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June 21, 2004
Safire: 9/11 Commission "Manipulated" By Runaway Staff

In his column today, William Safire excoriates the 9/11 Commission (well, who isn't?) for allowing its staff to issue an incendiary interim report without any of the commissioners' signatures or, for that matter, supporting evidence. Safire points out the enthusiasm demonstrated by the broadsheets -- including his own -- in trumpeting the fallacious conclusions reached by staff partisans such as Philip Zelikow:

"Panel Finds No Qaeda-Iraq Tie" went the Times headline. "Al Qaeda-Hussein Link Is Dismissed" front-paged The Washington Post. The A.P. led with the thrilling words "Bluntly contradicting the Bush Administration, the commission. . . ." This understandably caused my editorial-page colleagues to draw the conclusion that "there was never any evidence of a link between Iraq and Al Qaeda. . . ."

All wrong. The basis for the hoo-ha was not a judgment of the panel of commissioners appointed to investigate the 9/11 attacks. As reporters noted below the headlines, it was an interim report of the commission's runaway staff, headed by the ex-N.S.C. aide Philip Zelikow. After Vice President Dick Cheney's outraged objection, the staff's sweeping conclusion was soon disavowed by both commission chairman Tom Kean and vice chairman Lee Hamilton.

Safire asks what can be done to rescue the commission's non-partisan standing. In my opinion, nothing. Commissioners spend their time making allegations on national talk shows that demonstrate little difference in tone or accuracy from the Zelikow report. Safire writes as if the staff suddenly went in a completely different direction than their leaders, but that's not the case. The commissioners themselves clearly made this a partisan process, at least during the public hearings, as they took turns outdoing each other in emoting outrage at members of the current administration, and in some cases at the survivors of the 9/11 attacks, in order to garner headlines. At the same time, they received witnesses who served under previous administrations -- when the bulk of the planning and preparation for the attacks took place -- as visiting dignitaries. They publicly chastised Condolleezza Rice for not testifying in front of cameras on subjects of a highly sensitive nature, even though she offered to give as much testimony as needed in camera. Commissioners implied that George Bush wanted to avoid them, forgetting the Constitutional issues implied in Presidential testimony, and then one of the most vocal members couldn't be bothered to stick around for Bush's testimony.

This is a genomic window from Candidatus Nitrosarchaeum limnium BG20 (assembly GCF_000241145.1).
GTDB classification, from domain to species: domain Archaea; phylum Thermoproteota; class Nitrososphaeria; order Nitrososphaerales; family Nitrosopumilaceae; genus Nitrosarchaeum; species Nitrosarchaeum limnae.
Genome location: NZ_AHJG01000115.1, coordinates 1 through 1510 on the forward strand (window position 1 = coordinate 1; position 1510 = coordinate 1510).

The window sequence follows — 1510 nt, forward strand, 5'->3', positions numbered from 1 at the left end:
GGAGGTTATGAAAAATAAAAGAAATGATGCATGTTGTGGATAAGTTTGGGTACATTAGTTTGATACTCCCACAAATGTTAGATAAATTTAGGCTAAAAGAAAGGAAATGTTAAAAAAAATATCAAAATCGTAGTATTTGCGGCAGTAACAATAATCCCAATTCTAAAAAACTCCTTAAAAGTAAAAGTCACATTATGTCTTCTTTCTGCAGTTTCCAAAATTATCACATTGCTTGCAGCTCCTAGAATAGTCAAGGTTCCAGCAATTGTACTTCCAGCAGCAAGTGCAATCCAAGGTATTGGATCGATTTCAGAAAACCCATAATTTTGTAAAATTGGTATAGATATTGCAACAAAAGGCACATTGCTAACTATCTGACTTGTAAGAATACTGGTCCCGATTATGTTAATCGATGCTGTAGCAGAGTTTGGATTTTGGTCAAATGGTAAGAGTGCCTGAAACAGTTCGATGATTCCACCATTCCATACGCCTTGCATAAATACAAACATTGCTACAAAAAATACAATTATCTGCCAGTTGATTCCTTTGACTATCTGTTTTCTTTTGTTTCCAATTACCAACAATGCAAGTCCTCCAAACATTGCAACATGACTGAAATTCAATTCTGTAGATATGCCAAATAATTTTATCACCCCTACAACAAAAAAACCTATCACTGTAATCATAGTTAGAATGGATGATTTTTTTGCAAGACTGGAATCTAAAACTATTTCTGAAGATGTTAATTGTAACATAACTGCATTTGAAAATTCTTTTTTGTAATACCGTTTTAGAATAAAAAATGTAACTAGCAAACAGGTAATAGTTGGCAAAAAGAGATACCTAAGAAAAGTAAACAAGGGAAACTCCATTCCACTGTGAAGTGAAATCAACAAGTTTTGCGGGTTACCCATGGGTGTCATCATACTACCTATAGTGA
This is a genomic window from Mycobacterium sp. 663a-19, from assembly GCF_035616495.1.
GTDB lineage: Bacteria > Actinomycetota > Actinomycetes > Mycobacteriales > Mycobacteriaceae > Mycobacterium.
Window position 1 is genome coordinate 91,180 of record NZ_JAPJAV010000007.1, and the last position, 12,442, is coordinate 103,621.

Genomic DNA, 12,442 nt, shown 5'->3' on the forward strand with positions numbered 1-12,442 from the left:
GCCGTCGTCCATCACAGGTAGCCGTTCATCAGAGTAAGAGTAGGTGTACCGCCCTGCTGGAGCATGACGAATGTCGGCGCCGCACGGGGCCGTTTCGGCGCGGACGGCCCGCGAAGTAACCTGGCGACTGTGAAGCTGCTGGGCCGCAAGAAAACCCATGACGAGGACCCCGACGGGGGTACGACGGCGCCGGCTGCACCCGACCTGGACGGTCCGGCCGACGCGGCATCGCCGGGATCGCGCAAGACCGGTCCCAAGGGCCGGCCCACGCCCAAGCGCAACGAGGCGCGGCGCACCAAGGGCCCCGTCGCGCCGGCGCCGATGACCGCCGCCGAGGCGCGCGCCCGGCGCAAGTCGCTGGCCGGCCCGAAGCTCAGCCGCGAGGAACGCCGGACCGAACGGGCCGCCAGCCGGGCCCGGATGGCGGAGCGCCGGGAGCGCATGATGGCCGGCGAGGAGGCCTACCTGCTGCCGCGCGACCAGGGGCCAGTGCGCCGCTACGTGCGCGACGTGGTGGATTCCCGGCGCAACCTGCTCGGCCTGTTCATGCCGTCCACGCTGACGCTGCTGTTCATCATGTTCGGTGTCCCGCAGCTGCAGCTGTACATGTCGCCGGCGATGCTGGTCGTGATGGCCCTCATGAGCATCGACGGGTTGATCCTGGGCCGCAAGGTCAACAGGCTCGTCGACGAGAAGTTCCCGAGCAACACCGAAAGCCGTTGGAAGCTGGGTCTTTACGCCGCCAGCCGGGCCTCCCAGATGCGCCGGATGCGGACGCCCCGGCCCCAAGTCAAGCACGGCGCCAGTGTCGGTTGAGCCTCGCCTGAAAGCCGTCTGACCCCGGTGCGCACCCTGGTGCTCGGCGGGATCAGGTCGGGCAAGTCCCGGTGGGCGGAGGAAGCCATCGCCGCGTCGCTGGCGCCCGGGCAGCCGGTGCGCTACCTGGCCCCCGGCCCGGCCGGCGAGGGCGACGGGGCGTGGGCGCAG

In all, the 9/11 Commission may well wind up as the most partisan, incompetent, and self-aggrandizing special-function panel in DC history, truly a remarkable accomplishment but one which Congress did not foresee. Safire offers these suggestions for its rescue, but I rather doubt that they'll be adopted, and even if they are that they will contain the damage:

1. Require every member to sign off on every word that the commission releases, or write and sign a minority report. No more "staff conclusions" without presenting supporting evidence, pro and con.

2. Set the record straight, in evidentiary detail, on every contact known between Iraq and terrorist groups, including Abu Musab al-Zarqawi's operations in Iraq. Include the basis for the Clinton-era "cooperating in weapons development" statement.

3. Despite the prejudgment announced yesterday by Kean and Democratic partisan Richard Ben-Veniste dismissing Mohammed Atta's reported meeting in Prague with an Iraqi spymaster, fairly spell out all the evidence that led to George Tenet's "not proven or disproven" testimony. (Start with

4. Show how the failure to retaliate after the attack on the U.S.S. Cole affected 9/11, how removing the director of central intelligence from running the C.I.A. would work, and how Congress's intelligence oversight failed abysmally.

5. Stop wasting time posturing on television and get involved writing a defensible commission report.

Good luck on getting any of these adopted, Bill, especially the last one.

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Posted by Ed Morrissey at June 21, 2004 6:14 AM

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